“Spending the Holidays with Bonhoeffer”
A review of
God Is in the Manger:
Reflections on Advent and Christmas.
By Dietrich Bonhoeffer.
Reviewed by Alex Joyner
God is in the Manger: Reflections on Advent and Christmas
By Dietrich Bonhoeffer.
Translated by O.C. Dean, Jr.
Compiled and edited by Jana Reiss
Paperback: WJK Books, 2010.
Buy now: [ ChristianBook.com ]
“Life in a prison cell may well be compared to Advent: one waits, hopes, and does this, that, or the other – things that are really of no consequence – the door is shut, and can only be opened from the outside.”
–Dietrich Bonhoeffer quoted in God in the Manger (13)
There is a deep hunger among us for more of Dietrich Bonhoeffer, the once and future prophet. Bonhoeffer’s death in a Nazi prison camp in the waning days of World War II left the Christian community with one of its more evocative unfinished stories. The German theologian was deeply engaged with the challenges of his day, but there is so much that seems contemporary about him in the 21st century.
He was a colleague and disciple of Karl Barth, and in many ways his theological kin, but Bonhoeffer addressed his environment in ways that created a more engaged, lived theology. As he watched the Christian church around him capitulate to Nazi ideology, Bonhoeffer foresaw the impotence and crumbling of the religious institutional structure. And when he wrote about a “world come of age” in which humanity had finally outgrown its need of religion, it was inevitable that later generations of Westerners would see it as a prescient observation of their own world.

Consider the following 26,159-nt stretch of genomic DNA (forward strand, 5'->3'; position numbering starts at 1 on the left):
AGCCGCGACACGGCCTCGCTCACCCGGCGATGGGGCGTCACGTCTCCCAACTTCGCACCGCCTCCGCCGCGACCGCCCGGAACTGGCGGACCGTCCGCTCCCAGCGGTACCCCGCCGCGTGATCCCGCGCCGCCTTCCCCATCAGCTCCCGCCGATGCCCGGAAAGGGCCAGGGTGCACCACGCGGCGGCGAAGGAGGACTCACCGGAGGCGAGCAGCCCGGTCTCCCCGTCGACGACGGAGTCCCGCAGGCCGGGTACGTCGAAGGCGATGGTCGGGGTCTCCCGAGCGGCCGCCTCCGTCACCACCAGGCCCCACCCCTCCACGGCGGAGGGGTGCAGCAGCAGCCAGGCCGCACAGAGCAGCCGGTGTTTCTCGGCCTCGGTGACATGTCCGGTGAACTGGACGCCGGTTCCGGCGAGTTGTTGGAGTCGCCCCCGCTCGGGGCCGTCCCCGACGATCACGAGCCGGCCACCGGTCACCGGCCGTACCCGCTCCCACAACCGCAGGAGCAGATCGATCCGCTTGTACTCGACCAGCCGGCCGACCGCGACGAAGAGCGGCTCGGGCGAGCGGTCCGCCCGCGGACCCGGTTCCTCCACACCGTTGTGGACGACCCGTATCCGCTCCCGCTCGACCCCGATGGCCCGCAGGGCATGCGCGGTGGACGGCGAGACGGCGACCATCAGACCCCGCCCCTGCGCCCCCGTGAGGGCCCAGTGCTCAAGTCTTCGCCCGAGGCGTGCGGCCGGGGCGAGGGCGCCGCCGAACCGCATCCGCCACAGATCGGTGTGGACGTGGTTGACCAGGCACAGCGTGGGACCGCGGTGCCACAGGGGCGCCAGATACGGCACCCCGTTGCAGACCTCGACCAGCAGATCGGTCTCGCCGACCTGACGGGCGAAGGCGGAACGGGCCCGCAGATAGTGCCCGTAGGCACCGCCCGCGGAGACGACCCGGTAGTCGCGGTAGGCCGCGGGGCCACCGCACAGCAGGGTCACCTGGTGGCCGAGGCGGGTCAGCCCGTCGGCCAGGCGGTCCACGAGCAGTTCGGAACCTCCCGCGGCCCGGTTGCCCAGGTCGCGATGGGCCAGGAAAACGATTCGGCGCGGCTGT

Publishers are hastily trying to feed this hunger with a slate of books. 2010 has already seen the publication of a monumental, if flawed, biography by Eric Metaxas, Bonhoeffer: Pastor, Martyr, Prophet, Spy [Thomas Nelson]. Though Metaxas leaves the reader wanting more insight and less reporting, (and much less clichéd prose), his book does have the virtue of immersing us once more in the story of Bonhoeffer’s life and in large passages of his writing. Also this year, Fortress Press has continued its slow rollout of volumes in the Dietrich Bonhoeffer Works with the publication of its 800-page volume 8, Letters and Papers from Prison. Three significant films on his life in the last decade have also contributed to making Bonhoeffer one of the hottest theologians of the 21st century some 55 years after his death.